Love In Putin's Russia

Life for gays and lesbians in Russia is clandestine and convoluted. But the country is inscrutable to the West, so it may be impossible to seek civil rights advances like anything we’d imagine. Photographs by Davide Monteleone



Above: Kostantin Tyutrin and Nikolay Nedzelskiy in Moscow, 2013

The night after the shooting at Central Station I phone Ilya. There were no injuries. The shots were fired into a wall at 5 a.m. when about 500 people were still inside the club. The police are investigating, but for Ilya there’s no mystery: The purpose was coercion, not bloodshed. His landlords have been trying to strong-arm him into breaking his lease, which expires in 2017, in order to sell the property to a developer.

Three months ago they installed the large yellow sign that reads “Gay Bar Entrance” in Russian, and then a second sign, in neon pink lights: “Gay Bar,” with an arrow pointing to the door. This was meant to intimidate customers. They intended to squeeze out Ilya financially. Instead, the signs have become a running joke for the hundreds of people who come here each week, and they’re overlooked by the thousands more who pass by every day or wait for the bus across the street.

The following week there will be a second attack, this time involving poison gas, but again there will be no injuries or fatalities. Although being a gay establishment makes Central Station more vulnerable to brazen vigilantism, Ilya insists this has all the hallmarks of a business move, not a hate crime. He also has faith the police will take this investigation as seriously as any other, which may not say much.

Margret has a thing for cops. In Russian society, this makes her more perverted than any homosexual. She and I glide on a Muzak cloud through the GUM shopping mall past Louis Vuitton and Tiffany, looking for a place to eat and discuss genocide.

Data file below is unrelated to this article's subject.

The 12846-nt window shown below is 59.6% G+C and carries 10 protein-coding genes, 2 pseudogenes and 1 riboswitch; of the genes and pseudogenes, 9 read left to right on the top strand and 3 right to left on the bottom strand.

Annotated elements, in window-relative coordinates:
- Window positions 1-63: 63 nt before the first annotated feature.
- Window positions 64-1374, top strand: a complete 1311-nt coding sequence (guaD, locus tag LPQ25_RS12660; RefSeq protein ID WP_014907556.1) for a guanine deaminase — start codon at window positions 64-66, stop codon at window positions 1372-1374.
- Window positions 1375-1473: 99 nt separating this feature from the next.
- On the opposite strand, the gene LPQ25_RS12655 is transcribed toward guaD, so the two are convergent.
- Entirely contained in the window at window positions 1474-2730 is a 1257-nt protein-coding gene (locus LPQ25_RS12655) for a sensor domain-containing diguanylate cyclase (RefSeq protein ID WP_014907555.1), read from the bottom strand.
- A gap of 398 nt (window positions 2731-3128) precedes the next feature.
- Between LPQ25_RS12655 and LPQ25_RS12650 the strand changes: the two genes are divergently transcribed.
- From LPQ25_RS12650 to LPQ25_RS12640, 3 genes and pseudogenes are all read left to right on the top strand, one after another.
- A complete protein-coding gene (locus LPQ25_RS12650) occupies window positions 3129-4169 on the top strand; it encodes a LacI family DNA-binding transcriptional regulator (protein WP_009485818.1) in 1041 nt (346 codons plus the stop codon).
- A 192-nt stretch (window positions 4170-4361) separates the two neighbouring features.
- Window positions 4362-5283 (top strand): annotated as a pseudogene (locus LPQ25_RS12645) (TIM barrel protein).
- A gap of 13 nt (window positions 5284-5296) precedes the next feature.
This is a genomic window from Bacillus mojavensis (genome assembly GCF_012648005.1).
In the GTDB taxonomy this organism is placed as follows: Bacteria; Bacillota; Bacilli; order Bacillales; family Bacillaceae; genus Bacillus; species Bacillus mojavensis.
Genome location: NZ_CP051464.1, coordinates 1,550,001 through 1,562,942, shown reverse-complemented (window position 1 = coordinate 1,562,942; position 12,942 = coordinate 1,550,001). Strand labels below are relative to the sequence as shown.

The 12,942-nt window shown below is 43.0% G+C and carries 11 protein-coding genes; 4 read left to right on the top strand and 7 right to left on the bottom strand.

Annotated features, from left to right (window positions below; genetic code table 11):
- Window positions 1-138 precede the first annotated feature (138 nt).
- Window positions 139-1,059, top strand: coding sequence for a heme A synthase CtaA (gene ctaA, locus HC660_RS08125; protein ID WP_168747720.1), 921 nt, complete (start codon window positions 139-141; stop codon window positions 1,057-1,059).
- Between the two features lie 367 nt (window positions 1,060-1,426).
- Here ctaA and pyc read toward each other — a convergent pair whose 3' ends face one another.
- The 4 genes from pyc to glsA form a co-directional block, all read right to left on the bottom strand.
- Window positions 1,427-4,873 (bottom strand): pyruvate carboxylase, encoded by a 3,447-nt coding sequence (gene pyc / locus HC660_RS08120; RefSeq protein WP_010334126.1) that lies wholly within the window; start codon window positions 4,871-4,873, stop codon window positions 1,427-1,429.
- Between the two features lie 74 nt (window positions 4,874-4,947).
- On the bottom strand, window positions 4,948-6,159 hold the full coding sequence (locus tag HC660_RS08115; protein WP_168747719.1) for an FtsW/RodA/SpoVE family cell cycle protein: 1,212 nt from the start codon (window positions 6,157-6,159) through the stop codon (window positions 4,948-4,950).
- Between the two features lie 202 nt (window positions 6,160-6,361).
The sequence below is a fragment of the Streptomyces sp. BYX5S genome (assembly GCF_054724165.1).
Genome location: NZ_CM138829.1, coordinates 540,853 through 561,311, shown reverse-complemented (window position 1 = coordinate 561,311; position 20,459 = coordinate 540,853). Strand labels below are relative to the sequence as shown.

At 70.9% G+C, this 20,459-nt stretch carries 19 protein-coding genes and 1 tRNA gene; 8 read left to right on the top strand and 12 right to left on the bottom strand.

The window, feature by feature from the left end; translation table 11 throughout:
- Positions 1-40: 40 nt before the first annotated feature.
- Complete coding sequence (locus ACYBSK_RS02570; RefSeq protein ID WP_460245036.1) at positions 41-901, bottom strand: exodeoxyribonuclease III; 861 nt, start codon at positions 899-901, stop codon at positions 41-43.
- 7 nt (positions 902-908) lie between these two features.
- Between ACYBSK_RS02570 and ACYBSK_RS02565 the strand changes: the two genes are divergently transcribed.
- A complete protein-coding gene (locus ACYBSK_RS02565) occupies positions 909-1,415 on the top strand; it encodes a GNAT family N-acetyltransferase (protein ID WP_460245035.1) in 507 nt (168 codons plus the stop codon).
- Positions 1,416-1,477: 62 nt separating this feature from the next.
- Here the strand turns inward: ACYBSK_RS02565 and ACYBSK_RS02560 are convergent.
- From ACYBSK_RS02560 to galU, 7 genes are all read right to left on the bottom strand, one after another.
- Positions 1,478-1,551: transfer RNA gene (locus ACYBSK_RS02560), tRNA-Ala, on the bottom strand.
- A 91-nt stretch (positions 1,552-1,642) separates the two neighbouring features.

“There’s nothing more preposterous than absurd, beastly homophobia in a country where the majority was brought up by same-sex couples, by mom and grandmom,” she says.

Margret is a traumatized, petite, copper-haired woman who’s lived in six war zones and done humanitarian work in over 50 countries. She’s like a shell-shocked Amy Sedaris. If you crack a small joke she blinks and checks out the room before laughing.

“I’m surprised you showed up,” she says to me, having already scolded me once via email for lapsed responses.

Born in the U.K. to diplomat parents (her father was the head of the Anglican church in Russia) and a demographer by training and criminology expert, Margret came to Russia just after the second Chechen war to address the sexual violence epidemic, though officially speaking there’s no such thing, since the police don’t keep rape statistics.

“There’s no mystery about Russia’s soul,” she says. “It’s a ghetto of troubled teenagers. If you go to a suburb of Paris populated by immigrants, or some ghettos in the United States, you see the exact same mentality. The question here is why is it on the scale of a whole nation?”

We’ve found a cafeteria where she’s taken a sausage and a pickle, while I settle for a cup of coffee, and we go to a small table.